"O Sweet Exchange"

“O Sweet Exchange”[1]

I first became aware of the debate over the significance of a prepositional phrase relative to the death of Jesus when, as a student, I wrote to Professor C. S. Lewis to ask him a series of questions designed to ascertain his evangelical orthodoxy. One of my queries was whether he believed in the penal substitutionary view of the atonement, a view that some Adventists are questioning today.[2] Lewis kindly replied in his hardly legible script just weeks prior to his death as follows:

When Scripture says that Christ died “for” us, I think the word is usually u(pe/r [hyper] (on behalf of), not a)nti/ [anti] (instead of). I think the ideas of sacrifice, ransom, championship (over death), substitution etc. are all images to suggest the reality (not otherwise comprehensible to us) of the Atonement. To fix on any one of them as if it contained and limited the truth like a scientific definition w[oul]d in my opinion be a mistake.[3]

I consider his response sage advice, whatever my views were as a young student who had the audacity to write to C. S. Lewis and interrogate him about his beliefs. As Lewis indicated, much of the debate over the nature of Christ’s atoning death hinges on the meaning of the Greek preposition hyper (for the sake of) when it is followed by a pronoun or a noun (or an adjective as a noun) in the genitive case. Why should a simple prepositional phrase lead to debate; and it is frequently an intense debate?

In any language prepositions are very flexible in their meanings. Hyper, when followed by a genitive, can mean, for, for the sake of, on behalf of, for the benefit of, because of, in the place of, instead of, about, concerning, with reference to.[4] This is quite a bewildering array, but the sense is often indicated by the meaning of the verb with which hyper is associated. When it comes to ideas about the death of Christ, those who favor substitution will prefer the meaning “instead of,” whereas those who are repelled by the idea of substitution will argue for the meaning “for the benefit of” or some such translation.[5] In other words, our choice of translation is not always governed so much by the context of the passage, as externally by one’s preferred theory of the atonement.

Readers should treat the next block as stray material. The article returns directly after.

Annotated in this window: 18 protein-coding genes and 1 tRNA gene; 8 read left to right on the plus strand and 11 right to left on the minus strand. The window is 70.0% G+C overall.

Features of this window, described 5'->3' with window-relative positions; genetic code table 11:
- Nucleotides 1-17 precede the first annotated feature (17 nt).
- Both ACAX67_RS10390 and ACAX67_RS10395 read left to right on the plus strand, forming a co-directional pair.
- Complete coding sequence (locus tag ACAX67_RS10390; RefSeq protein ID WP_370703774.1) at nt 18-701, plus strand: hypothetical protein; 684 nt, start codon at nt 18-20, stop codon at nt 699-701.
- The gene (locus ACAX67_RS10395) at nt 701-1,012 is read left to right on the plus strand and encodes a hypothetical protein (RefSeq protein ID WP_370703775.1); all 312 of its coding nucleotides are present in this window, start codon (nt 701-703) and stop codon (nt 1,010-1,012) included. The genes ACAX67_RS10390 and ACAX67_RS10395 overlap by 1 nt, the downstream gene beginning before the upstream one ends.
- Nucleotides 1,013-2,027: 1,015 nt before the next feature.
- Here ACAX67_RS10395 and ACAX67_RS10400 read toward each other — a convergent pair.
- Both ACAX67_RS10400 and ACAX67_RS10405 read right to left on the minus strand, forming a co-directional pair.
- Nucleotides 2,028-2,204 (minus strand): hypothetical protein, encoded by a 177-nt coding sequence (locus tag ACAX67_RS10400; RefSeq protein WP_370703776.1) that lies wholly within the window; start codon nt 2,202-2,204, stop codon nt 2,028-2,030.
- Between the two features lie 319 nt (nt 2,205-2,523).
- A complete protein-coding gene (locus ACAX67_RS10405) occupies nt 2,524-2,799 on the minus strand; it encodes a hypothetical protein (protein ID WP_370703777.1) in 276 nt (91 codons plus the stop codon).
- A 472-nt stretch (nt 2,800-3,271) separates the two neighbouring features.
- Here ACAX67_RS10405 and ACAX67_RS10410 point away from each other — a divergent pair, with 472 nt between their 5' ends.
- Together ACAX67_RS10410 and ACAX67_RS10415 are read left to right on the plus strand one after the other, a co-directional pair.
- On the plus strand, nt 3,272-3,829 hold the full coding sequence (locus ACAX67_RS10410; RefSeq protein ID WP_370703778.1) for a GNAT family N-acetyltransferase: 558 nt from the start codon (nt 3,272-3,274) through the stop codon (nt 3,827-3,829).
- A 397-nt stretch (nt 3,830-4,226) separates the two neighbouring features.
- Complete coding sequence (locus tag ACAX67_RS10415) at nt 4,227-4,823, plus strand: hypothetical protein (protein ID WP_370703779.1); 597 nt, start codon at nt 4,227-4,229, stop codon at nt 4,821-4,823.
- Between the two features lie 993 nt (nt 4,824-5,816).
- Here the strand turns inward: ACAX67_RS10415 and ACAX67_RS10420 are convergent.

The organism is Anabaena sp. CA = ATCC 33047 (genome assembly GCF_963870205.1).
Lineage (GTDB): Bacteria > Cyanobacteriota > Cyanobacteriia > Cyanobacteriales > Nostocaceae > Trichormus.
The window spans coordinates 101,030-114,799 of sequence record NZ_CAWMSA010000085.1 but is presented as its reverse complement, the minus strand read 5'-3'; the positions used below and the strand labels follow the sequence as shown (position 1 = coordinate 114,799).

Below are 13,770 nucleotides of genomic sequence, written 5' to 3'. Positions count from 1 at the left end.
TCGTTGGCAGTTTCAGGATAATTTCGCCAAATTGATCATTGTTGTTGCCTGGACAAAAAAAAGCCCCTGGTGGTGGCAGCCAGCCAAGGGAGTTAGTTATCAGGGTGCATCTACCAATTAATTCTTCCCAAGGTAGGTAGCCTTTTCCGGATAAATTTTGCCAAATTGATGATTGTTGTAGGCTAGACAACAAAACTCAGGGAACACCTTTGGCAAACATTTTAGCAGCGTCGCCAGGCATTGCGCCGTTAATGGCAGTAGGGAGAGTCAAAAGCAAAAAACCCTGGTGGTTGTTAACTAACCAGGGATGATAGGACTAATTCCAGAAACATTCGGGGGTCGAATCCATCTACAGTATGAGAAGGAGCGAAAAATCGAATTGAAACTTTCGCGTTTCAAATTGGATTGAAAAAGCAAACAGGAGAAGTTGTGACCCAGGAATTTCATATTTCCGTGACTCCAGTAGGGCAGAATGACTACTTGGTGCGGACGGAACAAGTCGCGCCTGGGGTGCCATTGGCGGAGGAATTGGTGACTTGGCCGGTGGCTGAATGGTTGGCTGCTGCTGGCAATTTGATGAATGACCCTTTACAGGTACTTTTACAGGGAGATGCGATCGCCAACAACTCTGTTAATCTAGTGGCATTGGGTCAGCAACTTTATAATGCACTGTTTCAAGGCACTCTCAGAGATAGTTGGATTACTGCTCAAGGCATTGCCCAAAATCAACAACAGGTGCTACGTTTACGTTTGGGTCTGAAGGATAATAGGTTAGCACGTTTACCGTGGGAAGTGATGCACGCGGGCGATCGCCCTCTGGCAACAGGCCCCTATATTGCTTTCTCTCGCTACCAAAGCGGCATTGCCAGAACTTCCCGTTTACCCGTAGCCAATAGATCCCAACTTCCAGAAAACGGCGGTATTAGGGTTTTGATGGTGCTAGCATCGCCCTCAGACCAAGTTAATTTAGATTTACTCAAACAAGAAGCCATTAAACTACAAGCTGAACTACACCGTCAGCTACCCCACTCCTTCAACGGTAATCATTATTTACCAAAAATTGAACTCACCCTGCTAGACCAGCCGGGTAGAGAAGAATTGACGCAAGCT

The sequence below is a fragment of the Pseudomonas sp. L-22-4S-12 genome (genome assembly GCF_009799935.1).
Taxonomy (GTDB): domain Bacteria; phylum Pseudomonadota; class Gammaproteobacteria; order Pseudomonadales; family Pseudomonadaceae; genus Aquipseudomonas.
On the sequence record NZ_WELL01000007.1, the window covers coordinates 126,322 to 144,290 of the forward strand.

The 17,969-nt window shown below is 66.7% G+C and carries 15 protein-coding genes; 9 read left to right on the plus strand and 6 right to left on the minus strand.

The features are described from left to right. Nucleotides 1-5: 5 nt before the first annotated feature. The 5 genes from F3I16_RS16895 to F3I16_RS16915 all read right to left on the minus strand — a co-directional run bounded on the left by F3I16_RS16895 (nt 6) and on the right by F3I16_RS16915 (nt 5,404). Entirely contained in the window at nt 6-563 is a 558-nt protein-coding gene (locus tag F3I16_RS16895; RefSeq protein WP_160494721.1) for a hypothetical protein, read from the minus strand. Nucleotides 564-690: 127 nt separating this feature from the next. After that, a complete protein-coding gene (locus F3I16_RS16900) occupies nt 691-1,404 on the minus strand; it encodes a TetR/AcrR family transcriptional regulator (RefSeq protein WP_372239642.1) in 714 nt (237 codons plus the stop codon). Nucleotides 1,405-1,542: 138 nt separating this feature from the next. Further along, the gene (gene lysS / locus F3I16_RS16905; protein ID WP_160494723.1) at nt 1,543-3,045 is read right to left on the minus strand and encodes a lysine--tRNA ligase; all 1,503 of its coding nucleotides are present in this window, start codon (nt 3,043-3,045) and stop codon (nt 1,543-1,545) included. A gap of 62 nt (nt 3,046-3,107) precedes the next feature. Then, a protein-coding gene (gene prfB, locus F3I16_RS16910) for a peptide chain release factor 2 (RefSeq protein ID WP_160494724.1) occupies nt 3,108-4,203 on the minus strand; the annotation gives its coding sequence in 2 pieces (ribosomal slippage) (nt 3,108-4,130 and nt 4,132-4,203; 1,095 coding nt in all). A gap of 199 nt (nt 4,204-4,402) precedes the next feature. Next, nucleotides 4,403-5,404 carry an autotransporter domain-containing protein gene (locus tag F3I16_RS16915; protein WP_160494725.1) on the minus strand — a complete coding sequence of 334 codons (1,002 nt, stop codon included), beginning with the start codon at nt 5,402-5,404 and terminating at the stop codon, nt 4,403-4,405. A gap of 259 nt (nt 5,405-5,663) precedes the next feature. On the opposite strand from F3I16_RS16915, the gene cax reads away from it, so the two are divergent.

In the texts that follow I shall translate hyper followed by a genitive consistently as for the sake of. The first text I wish to consider is 2 Corinthians 8:9, though in fact it does not use hyper but another preposition (dia) with a similar meaning.

For you know the generous act [literally, grace] of our Lord Jesus Christ, that though he was rich, yet for your sakes (di’ humas) he became poor, so that by his poverty you might become rich” (NRSV adapted).

The language of movement from plenty to penury is clearly metaphorical. The text, of course, is referring to Jesus’ coming from heavenly splendor to earthly shame (Hebrews 12:2). Two things should be noted. First, Jesus’ descent into poverty somehow procures our ascent out of privation into spiritual abundance, with the implication that we should share our material wellbeing with others who are destitute (vv. 13–14; 9:7, 13).

Second, that Jesus’ action was entirely altruistic is expressed with the prepositional phrase for your sakes (di’ humas). The preposition dia with the accusative, as used here, has the same force as hyper with the genitive. The concessive contrast (“though he was rich…. he became poor”) cannot be limited to the incarnation, for the climax of his becoming poor is the cross. The language of Philippians comes readily to mind (emptied himself, taking the form of a slave, humbled himself, became obedient to the point of death — even death on a cross). The balanced chiastic contrast (rich → poor + poverty → rich) of 2 Corinthians 8:9 does imply some form of exchange: Jesus’ sequence from being rich to becoming poor provides the basis for the believer’s movement from poverty (a sinner) to riches (restoration). However, there is no hint in the context that Jesus bore our punishment. The idea of divine punishment is also absent from the next text.

“For while we were still weak, at the right time Christ died for the sake of the ungodly [hyper asebōn]” (Romans 5:6 NRSV adapted).

Asebōn is a plural adjective and thus refers to the ungodly ones or the impious ones; in other words, sinners, a word with which it is sometimes conjoined (see 1 Timothy 1:9; 1 Peter 4:18; Jude 1:15), and this would indicate that ungodly, as used in this passage, is general and not specific to Gentiles. The word weak (asthenōn) is also a plural adjective, and although often used for the sick (for example Matthew 25:43; Luke 10:9; Acts 4:9; 5:16), it is clearly used here with the same negative moral meaning as ungodly, which is confirmed in the related text of Romans 5:8 that uses sinners (hamartōlōn).